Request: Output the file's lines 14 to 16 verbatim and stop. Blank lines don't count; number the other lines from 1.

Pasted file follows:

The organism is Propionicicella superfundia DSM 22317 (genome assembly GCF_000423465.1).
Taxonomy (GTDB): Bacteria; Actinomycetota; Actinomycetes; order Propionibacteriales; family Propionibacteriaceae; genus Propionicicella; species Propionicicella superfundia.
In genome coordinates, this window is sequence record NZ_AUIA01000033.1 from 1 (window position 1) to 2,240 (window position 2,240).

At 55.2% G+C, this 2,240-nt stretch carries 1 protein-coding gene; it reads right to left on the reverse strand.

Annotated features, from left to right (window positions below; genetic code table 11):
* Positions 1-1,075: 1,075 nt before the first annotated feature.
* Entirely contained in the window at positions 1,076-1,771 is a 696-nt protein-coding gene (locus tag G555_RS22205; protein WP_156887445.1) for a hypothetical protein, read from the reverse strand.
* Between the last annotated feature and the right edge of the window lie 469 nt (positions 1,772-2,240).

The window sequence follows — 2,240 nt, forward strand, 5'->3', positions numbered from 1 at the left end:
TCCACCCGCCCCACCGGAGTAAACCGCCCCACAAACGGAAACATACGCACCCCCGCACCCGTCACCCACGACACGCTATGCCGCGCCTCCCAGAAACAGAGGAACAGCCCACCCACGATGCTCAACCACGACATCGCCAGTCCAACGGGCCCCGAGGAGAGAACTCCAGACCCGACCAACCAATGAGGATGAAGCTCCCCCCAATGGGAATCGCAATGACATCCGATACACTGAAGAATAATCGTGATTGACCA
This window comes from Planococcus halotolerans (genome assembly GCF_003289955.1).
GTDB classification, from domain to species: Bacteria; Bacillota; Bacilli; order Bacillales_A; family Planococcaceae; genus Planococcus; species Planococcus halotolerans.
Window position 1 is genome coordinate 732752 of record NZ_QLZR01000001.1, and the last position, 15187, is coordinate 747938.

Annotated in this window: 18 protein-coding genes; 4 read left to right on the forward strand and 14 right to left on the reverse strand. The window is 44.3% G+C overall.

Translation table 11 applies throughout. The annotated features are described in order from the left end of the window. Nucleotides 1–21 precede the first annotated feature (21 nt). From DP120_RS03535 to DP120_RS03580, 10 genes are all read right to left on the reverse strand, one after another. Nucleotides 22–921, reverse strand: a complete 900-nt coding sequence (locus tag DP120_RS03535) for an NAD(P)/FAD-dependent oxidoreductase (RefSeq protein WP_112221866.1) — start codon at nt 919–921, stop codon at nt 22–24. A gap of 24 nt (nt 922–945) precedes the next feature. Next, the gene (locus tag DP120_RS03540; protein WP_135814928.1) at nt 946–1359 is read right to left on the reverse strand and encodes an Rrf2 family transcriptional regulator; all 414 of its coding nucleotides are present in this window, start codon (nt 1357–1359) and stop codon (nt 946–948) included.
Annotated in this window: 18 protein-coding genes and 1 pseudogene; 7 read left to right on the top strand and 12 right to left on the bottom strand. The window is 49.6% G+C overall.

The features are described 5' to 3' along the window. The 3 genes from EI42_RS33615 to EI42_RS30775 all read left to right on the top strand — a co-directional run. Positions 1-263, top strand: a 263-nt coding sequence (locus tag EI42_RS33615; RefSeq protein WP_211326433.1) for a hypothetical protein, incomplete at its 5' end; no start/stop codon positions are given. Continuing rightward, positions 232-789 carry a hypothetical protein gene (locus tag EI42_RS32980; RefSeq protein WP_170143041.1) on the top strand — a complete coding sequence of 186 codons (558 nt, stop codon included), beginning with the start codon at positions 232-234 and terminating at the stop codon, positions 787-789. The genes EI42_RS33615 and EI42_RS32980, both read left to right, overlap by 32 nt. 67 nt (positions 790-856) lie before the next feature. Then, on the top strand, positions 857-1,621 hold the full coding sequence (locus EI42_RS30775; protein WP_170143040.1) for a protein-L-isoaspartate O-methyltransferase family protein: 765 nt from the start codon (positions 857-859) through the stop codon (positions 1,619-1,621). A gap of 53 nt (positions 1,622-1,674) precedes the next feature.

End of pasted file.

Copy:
Annotated in this window: 18 protein-coding genes; 4 read left to right on the forward strand and 14 right to left on the reverse strand. The window is 44.3% G+C overall.

Translation table 11 applies throughout. The annotated features are described in order from the left end of the window. Nucleotides 1–21 precede the first annotated feature (21 nt). From DP120_RS03535 to DP120_RS03580, 10 genes are all read right to left on the reverse strand, one after another. Nucleotides 22–921, reverse strand: a complete 900-nt coding sequence (locus tag DP120_RS03535) for an NAD(P)/FAD-dependent oxidoreductase (RefSeq protein WP_112221866.1) — start codon at nt 919–921, stop codon at nt 22–24. A gap of 24 nt (nt 922–945) precedes the next feature. Next, the gene (locus tag DP120_RS03540; protein WP_135814928.1) at nt 946–1359 is read right to left on the reverse strand and encodes an Rrf2 family transcriptional regulator; all 414 of its coding nucleotides are present in this window, start codon (nt 1357–1359) and stop codon (nt 946–948) included.
Annotated in this window: 18 protein-coding genes and 1 pseudogene; 7 read left to right on the top strand and 12 right to left on the bottom strand. The window is 49.6% G+C overall.